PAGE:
Welcome to our Friday roll up, where we highlight the most absurd and concerning stories we are following this week.
Equifax fined $700 million… for 147 million person data breach
Do you remember back in 2017 when Equifax (the giant consumer credit agency) admitted that it had been breached?
Hackers broke into Equifax’s databases and stole personal and financial records of 147 million people.
And we’re talking EVERYTHING– names, addresses, Social Security Numbers… all the ingredients that an identity thief needs to destroy your life.
Equifax was totally at fault; the company had sloppy, irresponsible controls in place to safeguard this critical personal data.
So sloppy, in fact, that the hackers had been inside their system pillaging data for 10 weeks before the company realized anything was wrong.
Perhaps that’s not such a surprise given that the company’s Chief Security Officer had zero credentials related to either IT or security.
Last week Equifax was fined $700 million by the US Federal Trade Commission.
I found this interesting, given that it took TWO YEARS for this fine to be issued… even though Equifax already admitted to wrongdoing.
(I wonder how much money the FTC wasted investigating this data breach…)
The other thing that sticks out, though, is that the $700 million fine is roughly the amount of money that Equifax used to make each year.
In 2016, for example, the last full year prior to the breach, Equifax’s operating cash flow was $796 million. And in 2015 it was $742 million.
So Equifax was fined less than a year’s profit… And by the way, that $700 million fine constitutes less than $5 for each of the 147 million people who had their data stolen.
On the black market (and in the Internet’s infamous ‘dark web’), that sort of personal data can easily fetch more than ten times that amount.
Less than half of the money will be earmarked for victims; the rest will end up in the government’s pocket.
Obesity is a “disability,” so you can’t discriminate
Some jobs are dangerous. And sometimes, they are even more dangerous when you are unhealthy, or obese.
A company in Washington required health screening before hiring a railroad technician. They had preset health standards for the job, for the safety of employees.
One man was given preliminary approval for the job, but his health screening revealed that he was considered obese by medical standards.
Instead of downright rejecting the man for the job, the company explained that it would still hire him if he lost 10% of his body weight.
Naturally, the man sued, claiming discrimination.
And now the Washington Supreme Court agreed that obesity is a covered disability, protected under the state’s anti-discrimination laws.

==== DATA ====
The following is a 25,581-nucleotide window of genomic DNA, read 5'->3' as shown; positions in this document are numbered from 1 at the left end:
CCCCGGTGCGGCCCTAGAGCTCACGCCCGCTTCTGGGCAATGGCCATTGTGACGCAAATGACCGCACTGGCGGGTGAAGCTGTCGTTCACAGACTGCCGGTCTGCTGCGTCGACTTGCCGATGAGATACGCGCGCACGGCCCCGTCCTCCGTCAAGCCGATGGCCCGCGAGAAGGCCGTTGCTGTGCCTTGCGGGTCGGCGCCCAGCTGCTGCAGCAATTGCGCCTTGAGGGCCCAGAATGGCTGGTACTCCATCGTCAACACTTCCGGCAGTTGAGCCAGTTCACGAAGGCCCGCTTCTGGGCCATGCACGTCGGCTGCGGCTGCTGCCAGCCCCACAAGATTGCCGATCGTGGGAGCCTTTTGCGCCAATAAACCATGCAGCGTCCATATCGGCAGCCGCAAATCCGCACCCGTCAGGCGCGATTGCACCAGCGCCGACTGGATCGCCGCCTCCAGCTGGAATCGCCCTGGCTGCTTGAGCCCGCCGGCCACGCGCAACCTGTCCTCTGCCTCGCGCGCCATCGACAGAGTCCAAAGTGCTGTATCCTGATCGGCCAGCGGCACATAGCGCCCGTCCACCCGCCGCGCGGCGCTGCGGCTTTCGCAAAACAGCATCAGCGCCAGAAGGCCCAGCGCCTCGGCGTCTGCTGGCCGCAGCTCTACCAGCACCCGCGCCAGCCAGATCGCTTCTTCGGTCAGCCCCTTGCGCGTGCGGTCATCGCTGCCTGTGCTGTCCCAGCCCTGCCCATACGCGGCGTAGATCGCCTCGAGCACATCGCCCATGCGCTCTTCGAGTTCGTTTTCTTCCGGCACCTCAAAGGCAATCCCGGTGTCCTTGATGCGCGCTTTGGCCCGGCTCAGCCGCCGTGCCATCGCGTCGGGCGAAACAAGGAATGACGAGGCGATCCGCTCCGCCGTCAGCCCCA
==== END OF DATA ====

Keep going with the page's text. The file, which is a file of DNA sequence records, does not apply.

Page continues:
“It is illegal for employers in Washington to refuse to hire qualified potential employees because the employer perceives them to be obese. . .” even when being physically fit is a necessary job requirement.
FaceApp was fun… now they own your face
The mobile phone app “FaceApp” has been hugely popular as of late; it allows users to upload images of their own faces, and, through digital editing, show you what your face would look like decades into the future.
It turns out that everyone who downloaded and used FaceApp gave the company a never-ending, irrevocable, royalty-free license to do whatever it wants with your name and pictures.
FaceApp could, for instance, use your picture on a billboard. Or they could edit the photo, and use it in a commercial for acne medicine. They could even put your real name next to the photo. Users gave them permission to do all of this.
But more likely, the company will sell the 150 million faces and names to whoever they want… probably a company training facial recognition programs.
The City of Berkeley, California goes gender neutral
In the City of Berkeley, California, manholes are now maintenance holes. Craftsmen are artisans. And pregnant women have become pregnant employees.
According to a new ordinance, all words and phrases written in the official city legal code must be changed to become gender neutral.
“Language has power. And the words we use are important,” the local politician who introduced the provision said.
That’s true. Which is why we have specific words that clearly refer to particular objects and ideas.
For instance, fraternities and sororities are supposed to refer to different things. But they are now known in Berkeley as “collegiate Greek system residencies.”